The film launched to global acclaim, albeit not without controversy, as Pakistan banned the film due to Chadha’s portrayal of Nehru, however Chadha did note to me the British Pakistani community’s feedback to her Viceroy’s House. “For their first time they see their history. I think the coolest thing is people being able to understand the facts and figures of what happened and being shown from a different perspective from the British Empire history that they’ve been told.”

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Gurinder Chadha’s Personal Quest To Make Viceroy’s House: Hugh Bonneville as Lord Mountbatten (left) along with Gillian Anderson as Edwina (right) and Tanveer Ganhi as Mahatma Gandhi (centre). Photo Credit: Anguille Productions, BBC Films, Bend It Films

Addressing the generational differences with her audiences from her screenings in New York, the U.K. and Australia she discovered that the younger generation who grew up hearing about the stories of the partition from their grandparents, “finally understand what their family went through and understand the animosity between India and Pakistan. That tension has always been there, but now you see the roots of it.”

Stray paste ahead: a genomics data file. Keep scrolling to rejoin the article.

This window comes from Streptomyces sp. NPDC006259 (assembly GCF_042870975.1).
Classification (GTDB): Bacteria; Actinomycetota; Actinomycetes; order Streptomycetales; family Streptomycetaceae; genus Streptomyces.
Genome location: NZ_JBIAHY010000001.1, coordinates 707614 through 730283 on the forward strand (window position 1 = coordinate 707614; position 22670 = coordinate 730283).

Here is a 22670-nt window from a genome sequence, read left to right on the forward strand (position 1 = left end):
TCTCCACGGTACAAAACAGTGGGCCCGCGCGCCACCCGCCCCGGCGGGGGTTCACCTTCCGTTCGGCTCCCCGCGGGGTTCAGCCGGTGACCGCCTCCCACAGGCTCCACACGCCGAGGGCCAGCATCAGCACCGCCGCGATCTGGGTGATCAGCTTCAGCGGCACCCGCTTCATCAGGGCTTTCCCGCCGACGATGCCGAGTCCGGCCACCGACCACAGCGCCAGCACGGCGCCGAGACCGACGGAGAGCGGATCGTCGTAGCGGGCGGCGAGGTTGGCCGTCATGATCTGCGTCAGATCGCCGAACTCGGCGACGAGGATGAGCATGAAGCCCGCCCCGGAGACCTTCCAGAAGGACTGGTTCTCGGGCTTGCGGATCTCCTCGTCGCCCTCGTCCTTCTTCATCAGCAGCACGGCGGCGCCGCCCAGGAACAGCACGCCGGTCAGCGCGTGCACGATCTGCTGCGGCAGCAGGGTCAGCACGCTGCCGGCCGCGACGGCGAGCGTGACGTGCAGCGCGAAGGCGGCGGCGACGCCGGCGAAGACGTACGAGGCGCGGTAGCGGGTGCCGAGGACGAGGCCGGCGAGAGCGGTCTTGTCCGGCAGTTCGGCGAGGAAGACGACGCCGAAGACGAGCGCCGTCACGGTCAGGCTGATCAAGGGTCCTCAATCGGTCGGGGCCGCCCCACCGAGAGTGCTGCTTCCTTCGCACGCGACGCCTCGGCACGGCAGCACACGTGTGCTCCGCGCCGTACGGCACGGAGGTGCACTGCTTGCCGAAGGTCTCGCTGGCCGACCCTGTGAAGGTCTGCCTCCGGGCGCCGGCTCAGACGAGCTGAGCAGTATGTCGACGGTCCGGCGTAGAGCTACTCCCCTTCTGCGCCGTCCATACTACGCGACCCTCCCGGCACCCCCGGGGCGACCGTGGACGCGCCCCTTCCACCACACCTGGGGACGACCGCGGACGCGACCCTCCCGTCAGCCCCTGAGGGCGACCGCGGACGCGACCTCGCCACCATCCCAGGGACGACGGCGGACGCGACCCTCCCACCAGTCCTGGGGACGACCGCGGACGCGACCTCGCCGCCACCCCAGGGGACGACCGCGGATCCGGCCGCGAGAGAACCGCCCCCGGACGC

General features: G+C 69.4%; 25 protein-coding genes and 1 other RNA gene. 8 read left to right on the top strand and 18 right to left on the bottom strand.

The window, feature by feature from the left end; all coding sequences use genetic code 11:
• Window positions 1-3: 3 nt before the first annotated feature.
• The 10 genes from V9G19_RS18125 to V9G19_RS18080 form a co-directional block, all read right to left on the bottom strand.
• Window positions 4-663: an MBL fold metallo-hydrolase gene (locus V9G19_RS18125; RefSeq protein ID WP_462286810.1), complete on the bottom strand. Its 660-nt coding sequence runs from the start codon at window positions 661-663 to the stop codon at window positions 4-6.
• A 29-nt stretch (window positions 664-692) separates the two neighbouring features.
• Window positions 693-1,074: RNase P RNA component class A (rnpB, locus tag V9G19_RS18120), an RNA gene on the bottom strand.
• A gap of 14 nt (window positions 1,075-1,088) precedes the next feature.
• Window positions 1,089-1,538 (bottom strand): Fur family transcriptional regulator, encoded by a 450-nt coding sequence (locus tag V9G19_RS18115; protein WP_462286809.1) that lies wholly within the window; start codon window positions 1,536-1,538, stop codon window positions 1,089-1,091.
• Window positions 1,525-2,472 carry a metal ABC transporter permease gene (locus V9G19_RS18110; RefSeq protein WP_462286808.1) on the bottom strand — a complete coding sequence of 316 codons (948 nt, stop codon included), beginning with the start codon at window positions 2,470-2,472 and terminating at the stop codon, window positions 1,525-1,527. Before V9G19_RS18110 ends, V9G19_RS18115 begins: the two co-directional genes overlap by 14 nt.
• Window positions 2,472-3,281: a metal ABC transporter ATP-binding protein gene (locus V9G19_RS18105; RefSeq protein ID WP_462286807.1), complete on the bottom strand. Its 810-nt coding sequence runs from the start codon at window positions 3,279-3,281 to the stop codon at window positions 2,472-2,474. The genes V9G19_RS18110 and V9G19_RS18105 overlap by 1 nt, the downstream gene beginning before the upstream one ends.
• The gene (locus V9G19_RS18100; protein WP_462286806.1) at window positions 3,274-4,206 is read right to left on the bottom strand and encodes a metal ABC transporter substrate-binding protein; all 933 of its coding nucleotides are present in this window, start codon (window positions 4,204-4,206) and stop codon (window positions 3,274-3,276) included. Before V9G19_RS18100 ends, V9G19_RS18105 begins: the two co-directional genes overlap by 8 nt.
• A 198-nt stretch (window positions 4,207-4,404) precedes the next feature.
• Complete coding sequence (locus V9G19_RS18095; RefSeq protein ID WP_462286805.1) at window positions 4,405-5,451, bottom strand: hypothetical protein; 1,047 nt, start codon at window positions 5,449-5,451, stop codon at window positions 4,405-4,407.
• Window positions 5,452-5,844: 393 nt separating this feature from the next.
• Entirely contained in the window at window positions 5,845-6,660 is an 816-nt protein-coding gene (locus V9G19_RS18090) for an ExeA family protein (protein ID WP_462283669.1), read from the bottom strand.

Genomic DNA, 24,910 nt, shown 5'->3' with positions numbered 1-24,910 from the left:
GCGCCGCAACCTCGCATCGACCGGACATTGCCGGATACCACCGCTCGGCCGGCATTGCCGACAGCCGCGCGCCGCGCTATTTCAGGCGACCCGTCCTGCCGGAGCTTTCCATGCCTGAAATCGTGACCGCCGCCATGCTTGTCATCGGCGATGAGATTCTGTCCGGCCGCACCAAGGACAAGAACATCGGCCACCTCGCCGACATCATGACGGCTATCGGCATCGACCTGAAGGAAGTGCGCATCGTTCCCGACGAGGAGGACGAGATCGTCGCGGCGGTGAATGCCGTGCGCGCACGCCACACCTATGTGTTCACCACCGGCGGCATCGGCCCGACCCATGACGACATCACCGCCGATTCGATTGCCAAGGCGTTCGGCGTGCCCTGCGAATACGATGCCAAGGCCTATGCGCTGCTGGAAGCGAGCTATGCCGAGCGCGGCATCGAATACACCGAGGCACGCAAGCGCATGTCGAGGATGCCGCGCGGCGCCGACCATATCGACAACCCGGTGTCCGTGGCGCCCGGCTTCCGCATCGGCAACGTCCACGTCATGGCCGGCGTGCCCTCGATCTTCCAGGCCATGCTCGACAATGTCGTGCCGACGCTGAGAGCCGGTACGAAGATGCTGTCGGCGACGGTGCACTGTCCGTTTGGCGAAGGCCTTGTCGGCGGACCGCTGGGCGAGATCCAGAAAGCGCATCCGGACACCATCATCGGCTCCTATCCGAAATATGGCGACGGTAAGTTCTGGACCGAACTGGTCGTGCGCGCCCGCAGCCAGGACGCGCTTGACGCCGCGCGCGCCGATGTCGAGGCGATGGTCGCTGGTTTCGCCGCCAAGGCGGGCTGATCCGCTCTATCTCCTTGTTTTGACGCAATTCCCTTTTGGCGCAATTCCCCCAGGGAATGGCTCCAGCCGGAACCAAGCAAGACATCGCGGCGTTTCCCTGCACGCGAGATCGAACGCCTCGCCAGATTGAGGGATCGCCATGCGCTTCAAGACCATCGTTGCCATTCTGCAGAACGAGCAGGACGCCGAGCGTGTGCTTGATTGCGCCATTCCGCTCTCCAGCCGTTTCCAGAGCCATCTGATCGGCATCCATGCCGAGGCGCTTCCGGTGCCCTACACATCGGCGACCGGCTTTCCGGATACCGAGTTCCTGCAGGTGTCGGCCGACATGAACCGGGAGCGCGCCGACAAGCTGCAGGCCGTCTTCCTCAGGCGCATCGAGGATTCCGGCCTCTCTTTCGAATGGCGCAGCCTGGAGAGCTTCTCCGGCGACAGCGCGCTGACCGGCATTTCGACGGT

Being a British woman director tackling this sensitive topic was not lost on Chadha, noting that obviously, the story-telling would have been different if the director was not South Asian or a British woman for that matter. “Here you have a British, Indian, Asian, female, Punjabi [director] who brings another perspective. It’s a carefully balanced film. There are no heroes or villains. I’m presenting the facts beyond, jingoism and nationalism and to show that’s there is humanity and showing the consequences of what happens in the politics of hate and division.”

Main Image Photo Credit: Anguille Productions, BBC Films, Bend It Films


Hina P. Ansari


Hina P. Ansari is a graduate from The University of Western Ontario (London, Ontario). Since then she has carved a successful career in Canada's national fashion-publishing world as the Entertainment/Photo Editor at FLARE Magazine, Canada's national fashion magazine. She was the first South Asian in...